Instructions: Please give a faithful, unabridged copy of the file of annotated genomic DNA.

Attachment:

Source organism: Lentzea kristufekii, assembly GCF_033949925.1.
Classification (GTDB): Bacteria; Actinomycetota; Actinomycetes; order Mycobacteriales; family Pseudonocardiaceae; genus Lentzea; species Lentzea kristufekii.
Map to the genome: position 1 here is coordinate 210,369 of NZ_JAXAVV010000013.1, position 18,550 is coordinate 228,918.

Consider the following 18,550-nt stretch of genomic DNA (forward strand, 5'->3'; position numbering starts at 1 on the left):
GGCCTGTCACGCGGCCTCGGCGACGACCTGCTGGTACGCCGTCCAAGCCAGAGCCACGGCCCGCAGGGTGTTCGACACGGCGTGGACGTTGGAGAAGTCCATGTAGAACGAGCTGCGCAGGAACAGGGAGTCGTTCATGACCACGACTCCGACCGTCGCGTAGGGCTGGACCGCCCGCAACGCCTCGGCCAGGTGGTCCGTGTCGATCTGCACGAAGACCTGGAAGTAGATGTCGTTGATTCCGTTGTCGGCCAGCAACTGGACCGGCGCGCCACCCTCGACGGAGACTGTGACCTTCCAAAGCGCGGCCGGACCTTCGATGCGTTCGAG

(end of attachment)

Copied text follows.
Source organism: Lentzea kristufekii, assembly GCF_033949925.1.
Classification (GTDB): Bacteria; Actinomycetota; Actinomycetes; order Mycobacteriales; family Pseudonocardiaceae; genus Lentzea; species Lentzea kristufekii.
Map to the genome: position 1 here is coordinate 210,369 of NZ_JAXAVV010000013.1, position 18,550 is coordinate 228,918.

Consider the following 18,550-nt stretch of genomic DNA (forward strand, 5'->3'; position numbering starts at 1 on the left):
GGCCTGTCACGCGGCCTCGGCGACGACCTGCTGGTACGCCGTCCAAGCCAGAGCCACGGCCCGCAGGGTGTTCGACACGGCGTGGACGTTGGAGAAGTCCATGTAGAACGAGCTGCGCAGGAACAGGGAGTCGTTCATGACCACGACTCCGACCGTCGCGTAGGGCTGGACCGCCCGCAACGCCTCGGCCAGGTGGTCCGTGTCGATCTGCACGAAGACCTGGAAGTAGATGTCGTTGATTCCGTTGTCGGCCAGCAACTGGACCGGCGCGCCACCCTCGACGGAGACTGTGACCTTCCAAAGCGCGGCCGGACCTTCGATGCGTTCGAG